"I only have your best in mind, Miss Georgiana. Suppose you should fall into snow and catch a cold! What shall I tell Master Fitzwilliam when he comes home?"
She might as well have dumped a bucket of cold water over Elizabeth's head. Her mood, almost tolerable before, was ruined thoroughly. Fitzwilliam Darcy was not at Pemberley, but he most certainly would return...it was, after all, his home. Elizabeth felt the deepest mortification at the thought of meeting him here. Perhaps, Jamie could return from India before then?
She turned at the voice, forcing herself to smile at this girl. She wondered whether Miss Darcy loved her brother like she herself loved Jamie. It could not be: Jamie was all goodness and warmth and kindheartedness. But this man... Elizabeth shuddered inwardly at the thought of having him for an older brother. Not unlike a wall of ice, she thought, digging in her memory for his cold expression, haughty voice, forbidding visage. And so cruel, so careless with his words! Miss Darcy, that poor girl.
"This is your room," little Miss Darcy said. "I hope 'tis to your liking." She smiled shyly. "My-my room is just-down the hall."
"I thank you." They each dropped a polite curtsey; thereupon, Elizabeth was installed in a very handsome room, with a lovely blue rug on the floor, and a vase of fresh roses on the night stand. Fresh roses in the dead of winter! In amazement, Elizabeth drew her fingers over the tender petals, checking if they were real. Catching her bewildered glance, Miss Darcy smiled sheepishly and said:
"From the conservatory."
At that, Mrs. Reynolds bustled, ushering Miss Darcy out of the room. The girl went, though somewhat unwillingly. Elizabeth wondered at that: ever since Jamie had gone away to India, she had not much in the way of companionship. Still, she thought, she was never truly lonely...not until now. She felt sharp sympathy for Miss Darcy who, it seemed, did not even have a brother to love and comfort her. She waved at the girl as the door closed.
For some time, she simply sat on the bed, looking down at the rug, at her boots, musing on the oddity of it all. Thinking how gauche and ugly she must look in this beautiful place. Invariably, turning in her thoughts to her father's death. That, she found unbearable. It tore at her heart-but she could no more stop thinking of it than she could stop breathing. Perhaps, if she occupy herself somehow... she rose from the bed.
Looking around her, Elizabeth thought: I do not understand how momentous this is, not yet. Perhaps, tomorrow it would sink in. She sighed in disbelief: she was at Pemberley! She simply could not credit it, not yet. Pemberley had existed in her mind as the sum of all fears and desires. For Pemberley, Mr. Darcy had well-nigh put a bullet in his head. Her own father had bet... something for it, she thought, something important enough, something she could not quite understand, but which had made Jamie gasp in true horror-and very few things ever did. Faith! Her brother had almost killed a man for it!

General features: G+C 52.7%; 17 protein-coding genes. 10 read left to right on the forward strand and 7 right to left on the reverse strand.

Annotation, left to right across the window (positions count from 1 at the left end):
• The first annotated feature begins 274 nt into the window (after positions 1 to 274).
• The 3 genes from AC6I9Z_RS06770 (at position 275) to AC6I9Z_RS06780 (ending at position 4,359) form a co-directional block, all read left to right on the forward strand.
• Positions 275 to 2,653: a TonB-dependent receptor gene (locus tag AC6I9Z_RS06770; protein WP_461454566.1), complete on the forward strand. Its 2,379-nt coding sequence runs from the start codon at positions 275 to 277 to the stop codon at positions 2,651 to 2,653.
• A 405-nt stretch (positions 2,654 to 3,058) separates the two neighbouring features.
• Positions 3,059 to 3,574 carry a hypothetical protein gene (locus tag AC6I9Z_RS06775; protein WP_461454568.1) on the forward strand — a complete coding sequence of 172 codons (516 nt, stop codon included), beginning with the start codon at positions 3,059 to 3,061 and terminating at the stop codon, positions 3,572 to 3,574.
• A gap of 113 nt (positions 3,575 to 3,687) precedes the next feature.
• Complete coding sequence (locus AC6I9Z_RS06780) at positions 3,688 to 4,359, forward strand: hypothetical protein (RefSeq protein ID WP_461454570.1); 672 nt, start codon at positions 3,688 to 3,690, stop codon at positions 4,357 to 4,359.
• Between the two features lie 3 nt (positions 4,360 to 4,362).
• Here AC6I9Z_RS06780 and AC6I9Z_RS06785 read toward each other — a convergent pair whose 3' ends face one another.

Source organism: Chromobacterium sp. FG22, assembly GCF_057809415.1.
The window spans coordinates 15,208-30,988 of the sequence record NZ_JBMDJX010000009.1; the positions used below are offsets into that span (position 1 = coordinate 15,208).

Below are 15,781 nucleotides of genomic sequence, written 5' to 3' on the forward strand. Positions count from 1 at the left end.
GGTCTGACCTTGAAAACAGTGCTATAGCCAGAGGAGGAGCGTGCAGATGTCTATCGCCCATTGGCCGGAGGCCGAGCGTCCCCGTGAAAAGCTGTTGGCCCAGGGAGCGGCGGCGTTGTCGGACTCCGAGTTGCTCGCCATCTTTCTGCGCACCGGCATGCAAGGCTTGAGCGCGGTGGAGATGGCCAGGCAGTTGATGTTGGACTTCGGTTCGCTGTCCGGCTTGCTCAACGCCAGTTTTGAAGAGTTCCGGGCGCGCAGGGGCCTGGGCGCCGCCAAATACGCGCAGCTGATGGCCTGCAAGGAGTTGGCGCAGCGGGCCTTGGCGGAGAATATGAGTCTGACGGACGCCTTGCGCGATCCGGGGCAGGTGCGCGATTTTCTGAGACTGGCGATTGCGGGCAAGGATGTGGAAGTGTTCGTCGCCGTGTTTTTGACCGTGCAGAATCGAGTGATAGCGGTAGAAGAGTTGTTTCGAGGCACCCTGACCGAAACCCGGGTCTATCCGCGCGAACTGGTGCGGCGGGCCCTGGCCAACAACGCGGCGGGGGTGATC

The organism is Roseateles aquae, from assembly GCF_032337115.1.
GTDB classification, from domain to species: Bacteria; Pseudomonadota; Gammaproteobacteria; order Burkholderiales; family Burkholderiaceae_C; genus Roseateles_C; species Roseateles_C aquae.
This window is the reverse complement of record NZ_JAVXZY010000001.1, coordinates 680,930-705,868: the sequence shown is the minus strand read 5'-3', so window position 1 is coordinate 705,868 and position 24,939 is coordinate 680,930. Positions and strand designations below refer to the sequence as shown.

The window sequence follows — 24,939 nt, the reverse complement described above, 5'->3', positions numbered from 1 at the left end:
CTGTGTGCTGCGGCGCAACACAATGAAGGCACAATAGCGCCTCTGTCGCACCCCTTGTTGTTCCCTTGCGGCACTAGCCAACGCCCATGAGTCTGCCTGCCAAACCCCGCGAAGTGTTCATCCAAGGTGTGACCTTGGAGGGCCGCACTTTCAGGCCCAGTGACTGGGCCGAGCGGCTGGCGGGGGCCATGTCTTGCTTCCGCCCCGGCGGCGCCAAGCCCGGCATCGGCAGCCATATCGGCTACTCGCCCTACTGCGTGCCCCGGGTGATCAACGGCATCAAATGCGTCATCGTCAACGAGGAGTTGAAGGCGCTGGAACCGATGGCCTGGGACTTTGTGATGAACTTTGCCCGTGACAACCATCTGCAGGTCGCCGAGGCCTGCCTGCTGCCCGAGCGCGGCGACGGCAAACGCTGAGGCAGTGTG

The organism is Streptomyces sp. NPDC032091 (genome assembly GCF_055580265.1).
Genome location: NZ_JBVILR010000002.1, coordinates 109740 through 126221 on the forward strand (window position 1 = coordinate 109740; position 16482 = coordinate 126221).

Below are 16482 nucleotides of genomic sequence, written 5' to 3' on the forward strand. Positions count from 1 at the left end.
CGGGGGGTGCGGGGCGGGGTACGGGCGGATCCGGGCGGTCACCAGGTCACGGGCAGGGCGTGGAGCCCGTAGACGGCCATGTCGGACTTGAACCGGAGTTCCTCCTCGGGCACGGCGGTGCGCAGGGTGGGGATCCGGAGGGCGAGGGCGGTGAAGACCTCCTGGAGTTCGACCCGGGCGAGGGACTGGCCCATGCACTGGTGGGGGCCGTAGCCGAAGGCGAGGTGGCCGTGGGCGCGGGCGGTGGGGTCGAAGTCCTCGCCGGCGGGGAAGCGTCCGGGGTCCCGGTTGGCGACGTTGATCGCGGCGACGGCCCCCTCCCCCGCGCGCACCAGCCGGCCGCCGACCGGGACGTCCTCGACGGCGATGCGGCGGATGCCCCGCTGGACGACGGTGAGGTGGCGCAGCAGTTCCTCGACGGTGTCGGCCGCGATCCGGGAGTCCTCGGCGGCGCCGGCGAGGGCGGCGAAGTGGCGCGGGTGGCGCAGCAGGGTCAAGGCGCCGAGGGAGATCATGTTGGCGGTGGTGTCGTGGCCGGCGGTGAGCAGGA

She came to the window, drew the curtain aside, put her hands against the cold glass. It was snowing in earnest now, the sky pink in color, heavy with snow-laden clouds. It was so light, she could see far, all the way towards the purple, enchanted woods. The grounds were lovely: their pristine expanse rose and fell like a snow-covered sea, only to melt into lavender shadows at the edge of the clearing. She could see all the way to a round, frozen lake. Only a black swan is missing, she thought, or I should think the place is charmed. She sighed unhappily. She would have been glad to find it ordinary, merely a large house full of rich furnishings. But it was magnificent, unusual and magical. No wonder it drove men out of their minds.
She sighed again and drew the curtain back over the window.
No sooner had she sat down on the edge of the bed than a knock on the door announced the return of her maid (her maid? When had that girl become her maid?). She said "enter!" in a voice that sounded, even to her, unnaturally high and frightened. As if she was a charlatan, an impostor here at this beautiful place, terrified of being discovered and denounced. Oh how she longed to be at Longbourn again!
The maid curtseyed at the door.
"Shall I fetch some water for your bath, ma'am?"
Elizabeth shrugged. She felt awkward issuing orders to this girl. At Longbourn, Hill ran her as much as she ran Hill.
"Y-yes, do. Please."
The girl-Mary, Elizabeth told herself, willing herself to remember-curtseyed again and disappeared without a trace. Elizabeth continued to sit on the bed, contemplating the room about her. It was daintily, thoughtfully decorated, a lady's room, warm from a large fireplace glowing softly, and swimming with the aroma of roses. There was an escritoire in the corner, and on it-a stack of writing paper and a quill, no doubt well-sharpened. Someone had devoted much thought to it; or perhaps, every guest-room at Pemberley was this immaculate. The bed was decorated with indigo-colored pillows, stitched richly with golden thread. From India, she thought, immediately thinking of Jamie, and sharply-of her own loneliness. Taking a pillow, she slid face down on the bed and cried a little. It was only a bit of silent tears, for she had spilled much in the previous several days and she had little left; but they did serve to lighten her heart.